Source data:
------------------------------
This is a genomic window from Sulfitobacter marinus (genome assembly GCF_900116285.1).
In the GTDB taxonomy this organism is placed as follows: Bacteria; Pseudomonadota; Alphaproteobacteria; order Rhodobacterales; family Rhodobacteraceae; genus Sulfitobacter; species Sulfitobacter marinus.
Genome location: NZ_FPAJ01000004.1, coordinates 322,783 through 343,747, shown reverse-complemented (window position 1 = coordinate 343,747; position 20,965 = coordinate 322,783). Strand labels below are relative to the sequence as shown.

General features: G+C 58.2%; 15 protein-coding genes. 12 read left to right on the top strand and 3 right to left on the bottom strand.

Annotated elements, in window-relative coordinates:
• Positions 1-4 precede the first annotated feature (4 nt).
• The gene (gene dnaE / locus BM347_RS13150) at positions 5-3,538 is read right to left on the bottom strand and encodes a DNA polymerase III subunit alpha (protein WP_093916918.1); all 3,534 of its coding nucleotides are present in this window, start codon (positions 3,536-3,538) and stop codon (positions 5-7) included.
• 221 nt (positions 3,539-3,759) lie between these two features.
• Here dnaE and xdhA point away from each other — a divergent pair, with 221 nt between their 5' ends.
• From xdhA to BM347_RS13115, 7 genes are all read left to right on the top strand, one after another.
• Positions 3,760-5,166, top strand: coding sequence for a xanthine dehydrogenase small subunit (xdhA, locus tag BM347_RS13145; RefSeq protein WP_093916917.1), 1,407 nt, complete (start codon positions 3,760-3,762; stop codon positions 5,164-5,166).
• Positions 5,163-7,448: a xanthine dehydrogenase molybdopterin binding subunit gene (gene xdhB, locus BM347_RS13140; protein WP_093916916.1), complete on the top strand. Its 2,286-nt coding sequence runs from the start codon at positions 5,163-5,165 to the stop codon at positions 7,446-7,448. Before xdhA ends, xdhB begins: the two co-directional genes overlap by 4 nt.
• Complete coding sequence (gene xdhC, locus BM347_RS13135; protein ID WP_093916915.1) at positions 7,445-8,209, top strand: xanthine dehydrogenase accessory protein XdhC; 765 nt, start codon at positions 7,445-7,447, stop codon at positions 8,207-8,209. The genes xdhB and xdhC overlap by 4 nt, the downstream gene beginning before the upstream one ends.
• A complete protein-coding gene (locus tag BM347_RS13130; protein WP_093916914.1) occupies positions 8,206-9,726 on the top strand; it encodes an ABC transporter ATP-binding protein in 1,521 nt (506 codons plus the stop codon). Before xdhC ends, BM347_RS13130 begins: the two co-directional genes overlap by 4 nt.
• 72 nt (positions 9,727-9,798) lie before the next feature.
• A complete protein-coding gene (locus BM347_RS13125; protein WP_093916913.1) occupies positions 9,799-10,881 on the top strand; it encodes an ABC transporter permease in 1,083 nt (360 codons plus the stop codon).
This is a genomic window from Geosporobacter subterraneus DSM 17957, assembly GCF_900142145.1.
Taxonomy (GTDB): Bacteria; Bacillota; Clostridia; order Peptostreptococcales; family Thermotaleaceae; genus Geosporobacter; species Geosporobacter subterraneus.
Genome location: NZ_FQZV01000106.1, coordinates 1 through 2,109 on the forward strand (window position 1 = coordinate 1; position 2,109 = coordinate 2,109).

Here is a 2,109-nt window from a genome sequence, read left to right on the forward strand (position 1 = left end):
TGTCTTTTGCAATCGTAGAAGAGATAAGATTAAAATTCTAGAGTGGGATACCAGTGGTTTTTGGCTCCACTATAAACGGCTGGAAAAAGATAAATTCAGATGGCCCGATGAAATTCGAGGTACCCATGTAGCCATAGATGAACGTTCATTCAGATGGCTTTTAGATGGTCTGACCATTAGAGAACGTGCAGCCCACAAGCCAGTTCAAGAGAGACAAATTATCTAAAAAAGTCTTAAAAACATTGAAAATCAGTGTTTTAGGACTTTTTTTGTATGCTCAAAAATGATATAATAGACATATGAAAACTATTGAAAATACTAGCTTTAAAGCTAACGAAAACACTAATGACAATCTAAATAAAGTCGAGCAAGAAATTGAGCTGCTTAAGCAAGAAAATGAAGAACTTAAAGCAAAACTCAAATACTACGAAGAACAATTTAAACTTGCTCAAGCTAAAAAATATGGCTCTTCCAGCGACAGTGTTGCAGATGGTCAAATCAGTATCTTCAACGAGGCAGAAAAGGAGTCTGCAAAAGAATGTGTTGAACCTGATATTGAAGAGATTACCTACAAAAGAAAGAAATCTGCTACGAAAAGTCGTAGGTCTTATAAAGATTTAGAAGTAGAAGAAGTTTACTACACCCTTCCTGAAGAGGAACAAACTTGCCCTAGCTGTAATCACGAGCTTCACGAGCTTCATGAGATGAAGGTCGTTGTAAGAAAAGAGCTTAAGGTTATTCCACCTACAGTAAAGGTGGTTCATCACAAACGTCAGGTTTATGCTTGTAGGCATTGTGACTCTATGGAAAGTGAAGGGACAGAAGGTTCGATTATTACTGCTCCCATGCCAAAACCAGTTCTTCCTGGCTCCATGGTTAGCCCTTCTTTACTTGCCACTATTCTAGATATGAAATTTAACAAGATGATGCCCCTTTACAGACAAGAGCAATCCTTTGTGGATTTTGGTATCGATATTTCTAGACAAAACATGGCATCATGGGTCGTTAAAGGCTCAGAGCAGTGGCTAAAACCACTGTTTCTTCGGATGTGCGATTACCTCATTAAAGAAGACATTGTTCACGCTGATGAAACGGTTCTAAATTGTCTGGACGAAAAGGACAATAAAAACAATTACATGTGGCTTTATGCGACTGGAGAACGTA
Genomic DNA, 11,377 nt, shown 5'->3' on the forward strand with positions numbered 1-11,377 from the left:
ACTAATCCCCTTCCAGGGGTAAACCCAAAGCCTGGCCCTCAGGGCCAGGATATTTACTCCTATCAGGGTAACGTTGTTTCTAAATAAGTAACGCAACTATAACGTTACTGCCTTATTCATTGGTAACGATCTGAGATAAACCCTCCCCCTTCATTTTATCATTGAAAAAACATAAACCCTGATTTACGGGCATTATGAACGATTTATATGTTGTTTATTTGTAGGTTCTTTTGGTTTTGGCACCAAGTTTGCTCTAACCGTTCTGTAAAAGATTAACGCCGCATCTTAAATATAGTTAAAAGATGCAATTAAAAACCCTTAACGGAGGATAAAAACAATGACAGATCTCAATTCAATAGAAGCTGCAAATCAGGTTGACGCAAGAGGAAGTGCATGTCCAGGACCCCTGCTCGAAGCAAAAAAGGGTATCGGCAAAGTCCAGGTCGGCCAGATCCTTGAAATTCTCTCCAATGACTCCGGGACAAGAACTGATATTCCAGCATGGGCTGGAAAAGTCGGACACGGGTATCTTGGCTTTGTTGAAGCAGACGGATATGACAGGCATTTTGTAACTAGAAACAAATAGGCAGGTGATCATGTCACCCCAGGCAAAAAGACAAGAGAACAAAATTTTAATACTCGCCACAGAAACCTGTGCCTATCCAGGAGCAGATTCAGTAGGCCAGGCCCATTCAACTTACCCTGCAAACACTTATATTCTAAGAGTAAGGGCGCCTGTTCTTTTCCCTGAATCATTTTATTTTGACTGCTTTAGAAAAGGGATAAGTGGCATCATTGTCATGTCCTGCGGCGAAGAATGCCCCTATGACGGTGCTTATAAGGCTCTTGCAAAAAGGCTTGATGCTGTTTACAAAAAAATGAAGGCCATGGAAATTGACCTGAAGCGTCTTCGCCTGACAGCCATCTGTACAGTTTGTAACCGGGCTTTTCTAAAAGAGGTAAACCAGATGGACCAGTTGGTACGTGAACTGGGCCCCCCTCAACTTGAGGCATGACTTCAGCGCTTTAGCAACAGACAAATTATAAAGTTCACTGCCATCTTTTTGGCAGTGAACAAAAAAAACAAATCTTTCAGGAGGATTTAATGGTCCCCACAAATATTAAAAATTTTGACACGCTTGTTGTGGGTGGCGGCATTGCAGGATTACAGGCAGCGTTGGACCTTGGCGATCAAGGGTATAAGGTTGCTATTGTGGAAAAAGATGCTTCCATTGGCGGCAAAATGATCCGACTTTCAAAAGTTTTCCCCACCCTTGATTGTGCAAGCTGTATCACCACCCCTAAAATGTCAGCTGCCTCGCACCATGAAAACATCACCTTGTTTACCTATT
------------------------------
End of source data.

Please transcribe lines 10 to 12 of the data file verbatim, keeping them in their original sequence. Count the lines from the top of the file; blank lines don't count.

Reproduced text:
• From xdhA to BM347_RS13115, 7 genes are all read left to right on the top strand, one after another.
• Positions 3,760-5,166, top strand: coding sequence for a xanthine dehydrogenase small subunit (xdhA, locus tag BM347_RS13145; RefSeq protein WP_093916917.1), 1,407 nt, complete (start codon positions 3,760-3,762; stop codon positions 5,164-5,166).
• Positions 5,163-7,448: a xanthine dehydrogenase molybdopterin binding subunit gene (gene xdhB, locus BM347_RS13140; protein WP_093916916.1), complete on the top strand. Its 2,286-nt coding sequence runs from the start codon at positions 5,163-5,165 to the stop codon at positions 7,446-7,448. Before xdhA ends, xdhB begins: the two co-directional genes overlap by 4 nt.